Innocence looked up at the dunes, and her smile returned. The sisters were walking single file down to the beach. They were singing, and their song hovered in the still air over the shore.
Sister Jubilee returned to greet the other sisters as Celeste played with Mercy at the water’s edge. Sister Jubilee was the only sister still wearing her veil; all of the others had thrown theirs back as they climbed through the dunes, and were blinking into the afternoon sunshine.
“Good afternoon,” Abbess Joy said as she approached the shore. “You are all welcome to join us for meditation.”
Sister Jubilee readily agreed, and though Innocence seemed about to refuse, she acquiesced when Purity took her arm. Abbess Joy turned to me with a welcoming smile.
“I’m sorry, but I need to go to the pilgrim’s quarters today, before Mr. Sutton leaves,” I said.
Abbess Joy nodded. “That is probably best. Will you be able to find the pilgrim’s quarters on your own?”
“I know where to find it. I passed it with Brother Lux,” I said.
Abbess Joy nodded. “When you have completed your business, go to the nearby infirmary. I’ve made a new batch of salve for your bruises, but I left it in my office. You’ll find it on my desk, in a blue jar.”
“Abbess Joy, please help me persuade Lady Frey that the salve isn’t enough,” Innocence said. “She should let you heal her properly, or else quit learning the martial art. A lady in her condition cannot be too careful.”
“Her condition?” Abbess Joy looked back at me sharply.
It took me a few moments to understand what Innocence had meant. “Oh! Miss Innocence, there’s no need…”
“What are you talking about?” Sister Jubilee said.
I looked around at the sisters, who were all looking at me with keen interest, now. I could not control the burning in my cheeks.
“There was a rumor at court, but it was only a rumor,” I said firmly.
“Are you certain? Lady Fairfax said-”
“I’m quite certain.” I said to Innocence. “Lady Fairfax was mistaken. I hoped that the rumor had been put to rest once and for all.”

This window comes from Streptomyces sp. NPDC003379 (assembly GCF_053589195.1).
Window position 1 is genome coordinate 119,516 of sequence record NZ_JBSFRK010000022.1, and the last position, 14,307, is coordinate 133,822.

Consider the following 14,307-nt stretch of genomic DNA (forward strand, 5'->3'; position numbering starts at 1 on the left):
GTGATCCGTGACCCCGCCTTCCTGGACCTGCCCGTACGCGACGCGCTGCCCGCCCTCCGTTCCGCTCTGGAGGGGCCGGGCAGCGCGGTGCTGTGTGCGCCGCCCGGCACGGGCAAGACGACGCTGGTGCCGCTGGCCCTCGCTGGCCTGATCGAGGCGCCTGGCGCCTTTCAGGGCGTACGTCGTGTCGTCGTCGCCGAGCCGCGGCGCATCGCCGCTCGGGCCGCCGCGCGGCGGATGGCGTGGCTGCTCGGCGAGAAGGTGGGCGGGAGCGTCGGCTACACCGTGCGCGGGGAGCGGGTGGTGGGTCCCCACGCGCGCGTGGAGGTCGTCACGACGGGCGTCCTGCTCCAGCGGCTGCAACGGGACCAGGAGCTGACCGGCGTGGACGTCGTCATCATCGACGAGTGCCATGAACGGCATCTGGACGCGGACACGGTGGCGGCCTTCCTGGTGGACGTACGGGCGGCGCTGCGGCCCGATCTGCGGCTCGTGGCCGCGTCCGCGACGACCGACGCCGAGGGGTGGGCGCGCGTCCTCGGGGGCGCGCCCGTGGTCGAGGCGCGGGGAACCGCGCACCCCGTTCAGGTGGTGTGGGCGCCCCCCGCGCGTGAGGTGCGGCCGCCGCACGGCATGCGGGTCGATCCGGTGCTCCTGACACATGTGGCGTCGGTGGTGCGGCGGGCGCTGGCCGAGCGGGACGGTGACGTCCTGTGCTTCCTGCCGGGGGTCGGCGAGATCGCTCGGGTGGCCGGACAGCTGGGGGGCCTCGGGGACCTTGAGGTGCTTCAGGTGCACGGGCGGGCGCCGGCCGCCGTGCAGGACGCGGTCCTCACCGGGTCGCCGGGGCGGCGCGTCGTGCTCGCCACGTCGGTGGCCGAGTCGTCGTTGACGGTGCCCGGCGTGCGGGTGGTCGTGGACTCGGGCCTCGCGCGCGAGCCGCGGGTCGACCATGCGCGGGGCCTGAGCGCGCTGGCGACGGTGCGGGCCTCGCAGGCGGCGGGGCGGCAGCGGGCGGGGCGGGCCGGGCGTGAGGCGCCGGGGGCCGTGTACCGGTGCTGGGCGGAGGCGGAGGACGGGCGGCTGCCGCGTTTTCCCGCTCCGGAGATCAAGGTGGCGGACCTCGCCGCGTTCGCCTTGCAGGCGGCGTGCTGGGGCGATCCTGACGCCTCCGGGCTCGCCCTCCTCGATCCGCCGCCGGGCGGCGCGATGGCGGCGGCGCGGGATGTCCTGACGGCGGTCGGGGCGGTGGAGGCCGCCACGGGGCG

Abbess Joy pursed her lips in concern.
“Trust me, Abbess Joy, there’s no way that…” I cleared my throat and continued in a stronger voice. “I’m absolutely certain I have no ‘condition’ at present.”
“Very well,” Abbess Joy said. “Still, you should be careful with your health for your own sake, at least.”
“I will be. Mercy only pushes me because I need it. If my health suffers, I will stop practicing.”
“I trust you,” Abbess Joy said. “You were born to be a fighter, and I cannot change that.”
I put up my cowl as I neared the pilgrim’s quarters, letting its loose edge fall far over my face so far that I could hardly see. The main quarters were located in a white, square building lined with a profusion of unadorned columns, and beside it were several low, wooden buildings clustered together.
I walked around the edge of the buildings, watching the groups of pilgrims who walked up and down the paths that led from the cathedral and the carriage house. Abbess Joy had told me that Mr. Sutton was unmistakable- very tall and lean, with a profusion of red hair, and sure enough, I soon spotted pilgrim who appeared to be at least a head taller than any of the others, and whose hair shone like fire in the afternoon sunlight.
I pulled my cowl even further down and approached him. In a swift gesture, I drew Mr. Filius’s card from my sleeve to reveal the picture of the eye.
“Good Afternoon,” Mr Sutton said in a light tone. “It would seem that you and I share secrets.”
“In secrets, there is trust,” I whispered in reply.
“Can I help you with something?” he asked.
“I hope so,” I said. “Do you know a place where we may speak privately?”
“Hmmm… I suppose the old lighthouse is out of the question at this time of day. We wouldn’t want to give the impression that it’s an interesting place. Let’s go to the Cathedral.”
“The Cathedral?” I asked in surprise as Mr. Sutton started back up the path.
“Of course- everyone already knows that the Cathedral is uninteresting, so it is empty as soon as prayers are done.”
I trotted behind Mr. Sutton, feeling very much like a child trying to keep up with an adult, until we arrived at the Cathedral doors. Mr. Sutton opened one door and gestured for me to enter.
The Cathedral seemed even more massive on the inside than it had on the outside, with the arches all pointing toward the high-vaulted ceilings, yet with wide, open space between the unadorned walls and windows. The floor and the pews were all made from the same unfinished wood, and there was a gleaming metal pipe organ behind the low altar.
“You see, there not even a symbol of order to distract us,” Mr. Sutton said. “We may speak here, undisturbed, until everyone is forced to return for evening prayer. How can I help you, Miss…”
I pulled my cowl back. “My name is Lady Grace Frey, and if you don’t wish to involve yourself in my troubles, I will understand.”